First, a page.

Back in the days before scientific authentication, some of the high-demand items dealt around in a less knowledgeable hobby used to be nothing more than lesser-named jerseys altered with a scissors or thread puller to become something they weren’t, but which escaped detection in a then-authenticator-free hobby. Three such examples are detailed here.

Red Sox collectors of the 1970s and 1980s hade to be careful on McAuliffe Red Sox pullover knits of Fergie Jenkins and Luis Aparicio. Most of the jerseys in this era alleged to be worn by them while playing for the Bosox were actually common jersey in which the year tag just “happened” to have “fell out”, even though no other tags showed any signs of coming loose.

In Jenkins’ case, his predecessor as Boston’s #31 was coach Don Bryant…briefly Fergie’s teammate on the Cubs, and a coach in the early-mid 1970s with the Red Sox who, like Jenkins, wore #31 and, also like Jenkins, took a size 48. Presto, the 1972-75 Boston Bryants suddenly started popping up “missing” the year tag.

The same problem involves Luis Aparicio Red Sox pullovers. A Red Sox in 1972-73, the size 38 Little Looie had his #11 used after his retirement by a number of diminutive infielders, including Ramon Aviles and others. Ergo, alleged 1972 Bosox Aparicio gamers were actually later ones (he retired before the 1974 season, although it is possible that jerseys for that year were made for him, but either worn by another player or not worn at all). Of course, these excess Aparicio’s had a missing year tag, too.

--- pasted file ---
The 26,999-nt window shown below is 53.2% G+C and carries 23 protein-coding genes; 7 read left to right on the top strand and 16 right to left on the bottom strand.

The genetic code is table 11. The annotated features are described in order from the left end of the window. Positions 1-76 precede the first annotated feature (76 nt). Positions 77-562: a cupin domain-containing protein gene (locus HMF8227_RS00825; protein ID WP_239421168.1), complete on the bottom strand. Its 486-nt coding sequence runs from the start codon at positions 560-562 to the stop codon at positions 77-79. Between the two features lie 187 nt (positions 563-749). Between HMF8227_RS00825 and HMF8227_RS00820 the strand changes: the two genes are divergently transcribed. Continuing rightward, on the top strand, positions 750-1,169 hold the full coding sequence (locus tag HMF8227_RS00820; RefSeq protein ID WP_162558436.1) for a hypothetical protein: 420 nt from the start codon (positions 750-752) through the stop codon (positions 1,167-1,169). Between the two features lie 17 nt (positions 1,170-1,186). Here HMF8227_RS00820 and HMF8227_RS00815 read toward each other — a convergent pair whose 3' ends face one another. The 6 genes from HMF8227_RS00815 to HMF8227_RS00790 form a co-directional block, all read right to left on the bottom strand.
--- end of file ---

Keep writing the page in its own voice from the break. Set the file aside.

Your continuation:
Then, there are the handful of 1967 Astros home flannels of Eddie Mathews floating around. Wilson home Astros gamers of the era featured all tail tagging: the Wilson label in the tail, and a chain-stitched year entered directly into the fabric underneath. With Mathews and the next #11 on Houston, Denis Menke, both taking size 42 at the time, more than one 1968-70 Menke Shooting Star flannel had the tail conveniently (and underhandedly) cut so that the Wilson tag was intact, but the year notation was now gone.


One thing I’ve tried, with much, though not unerring success, has been to view eBay listings in which the seller declares PayPal Only . For many of these, I’ve emailed the seller, and politely asked if, with no Pay Pal account, would it be OK for me to bid and pay with a money order if I win? I’ve gotten the go-ahead far more tims than I’ve been turned down (twice). Things to remember: It’s a request, not a demand, so don’t get obnoxious or declarative in your email; don’t make the request on something ready to end in a few hours…I usually make sure the item has at least a day to go, so that the seller has time to digest and respond to my request; and, if the seller declines, no nasty emails in response. The seller has his or her reasons if he/she wants to stick with Pay Pal, so their preferences should be respected.


I located another example of a variation in patch placement on a player-worn jersey. This one comes from the NFL, where a friend showed me a 1969 team picture postcard of the Minnesota Vikings. Clad in their home purples, the players all had the NFL 50 year patch on their left shoulders… except for safety Paul Krause, whose durene Sand-Knit shirt had the patch on his right shoulder!